I reviewed 2018 in my essay The Mountain That Was 2018, illustrated by the great photography of Brian Crosby. We continue to connect on Twitter and I again asked him if I could use one of his images for this year. I’m grateful for our long-distance friendship! That continuity of connection with others is one facet of 2019’s goodness.
Here are my Twitter profiles for both 2018 and 2019:
I feel the start of a new book in my fingertips- perhaps a biographical/historical one. To me, writing is a need that comes and goes. Perhaps I’m like the nut trees that rest for years and then suddenly, all together, pick a year in which to dump all their reserves into a bumper crop of seeds. (More on that later. 2019 had a lot of connections to the natural world for me- if you haven’t read books like Peter Wohlleben’s The Hidden Life of Trees or Robin Wall Kimmerer’s Braiding Sweetgrass, I recommend checking them out.)
While my writing slowed, I did start a new blog in 2019. Leaf Letters is where I plan on writing about my work at Retzer Nature Center. My writing output was low but while I wrote only 5,500 words in 2019, there was a lot going on in the background. There is value in quiet and I was reminded in 2019 that just when you feel things petering out, it could simply be time to evolve like the caterpillar. Life has to first stop in order to go through metamorphosis to something else.
My "pinkie promise" to myself was that in 2019 I would try every day, using all my parts: body, mind, and spirit. That was a tough sell. At the time, I wanted to go the other way; I wanted to stop trying. The song, Promise, that Jimin from BTS posted on SoundCloud at the end of 2018, includes these lyrics, which compelled me to make my promise and write it down as a reminder to myself:
Now promise me, oh, oh
Several times a day, oh, oh
Even if you feel that you are alone, oh, oh
Don't throw yourself away, oh, oh
Oh, oh, oh, oh, hold on for a moment
Intertwine our pinkies
And promise me now, oh, oh, oh, oh
In the spring of 2019, I was given a surprise employment opportunity. To say I was shocked and in complete disbelief that I could bring the environmental science that I had loved in my youth together with the more recent experience I’ve gained in the classroom to be a part-time teaching naturalist is a gross understatement. It’s been beautifully surreal. I had almost cleansed my head and house of all this material, as the last 30 years has given me little to suggest I could apply it anywhere for any benefit to self or others: always the bridesmaid, never the bride. I say “almost cleansed”. There were bits of reluctant sadness to this, therefore proof that there was still longing within.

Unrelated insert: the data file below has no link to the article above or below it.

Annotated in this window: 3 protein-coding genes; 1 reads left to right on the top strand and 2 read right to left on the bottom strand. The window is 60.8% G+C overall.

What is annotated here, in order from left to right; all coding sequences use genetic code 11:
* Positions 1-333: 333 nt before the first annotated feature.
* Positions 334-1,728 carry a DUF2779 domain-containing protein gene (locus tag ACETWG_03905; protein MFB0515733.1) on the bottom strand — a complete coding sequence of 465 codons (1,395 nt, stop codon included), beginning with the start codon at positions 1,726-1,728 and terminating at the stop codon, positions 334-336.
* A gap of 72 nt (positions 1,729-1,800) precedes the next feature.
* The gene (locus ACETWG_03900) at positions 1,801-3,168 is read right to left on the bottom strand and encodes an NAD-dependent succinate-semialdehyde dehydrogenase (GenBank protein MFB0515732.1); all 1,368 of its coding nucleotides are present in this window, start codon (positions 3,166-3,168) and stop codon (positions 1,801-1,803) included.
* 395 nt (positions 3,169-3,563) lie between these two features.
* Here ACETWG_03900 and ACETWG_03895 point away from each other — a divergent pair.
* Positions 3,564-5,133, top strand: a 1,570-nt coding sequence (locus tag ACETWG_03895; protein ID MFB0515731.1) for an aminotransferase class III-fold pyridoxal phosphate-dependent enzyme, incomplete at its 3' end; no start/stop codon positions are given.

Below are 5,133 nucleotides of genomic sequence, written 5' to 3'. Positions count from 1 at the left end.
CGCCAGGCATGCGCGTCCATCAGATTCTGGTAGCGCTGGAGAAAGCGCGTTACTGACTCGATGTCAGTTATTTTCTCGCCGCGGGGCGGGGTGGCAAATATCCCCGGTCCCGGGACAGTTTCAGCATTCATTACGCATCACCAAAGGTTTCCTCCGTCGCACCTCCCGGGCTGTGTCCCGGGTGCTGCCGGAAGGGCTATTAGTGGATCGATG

I was both figuratively and literally packing my things away at the beginning of this year. Then, a hand was extended. That thing I’ve been saying for years now, “We’re stronger together”? Yeah, that truth evidenced itself to me in huge ways in 2019. It’s real.
My intention for 2019? It was just want to witness. I wanted to simply be and do in love and hope. Together. I flagged and faltered after the start of the year, but was brought back by others. Intention fulfilled. There were times when I was (or hoped to be) that hand. I thank those friends near and far for allowing me to be there to witness their own struggles.
My 2020? I want to explore the idea that it’s ALL stronger together. I’ve edited my Twitter profile. Check it out and follow if you’d like. I’m even more convinced we’re stronger together. I want to unite more people to both one another and to our natural surroundings.
I ended 2018 with an essay from my book, Dear Warriors, called Enjoying Life Day by Day. It suggested that everything we do on a daily basis can be viewed as tiny pebbles, which add up to the mountains which are the sum of our lives and give others a basis for theirs.
For 2019 and going into 2020, I’m going back to Dear Teachers. Here's an essay illustrated by my friend and fellow author, Marlene Oswald, from her excursions to my new place of work. Please enjoy one of my few poems: Seeing.
Hold on a second.
Can you see it?
We can march through life, wrapped up in our worries.
We can rush all about, minds set only on our goals.
We can doggedly move on, determined to get it done.
Hold on a second.
Can you see it?
Through the static of everything around us, something emerges.
Amongst the hustle and bustle a presence makes itself known.
It is the tender spirit of Life gently reminding us of our hearts.
It speaks of sweetness.
Is it the warm hug of a loving student?
Is it a tender word of thanks from a friend?
Is it the grateful smile at home as you open the door?
Thinking of Life’s sweetness,
What do you see?
Best wishes to all of us in 2020.
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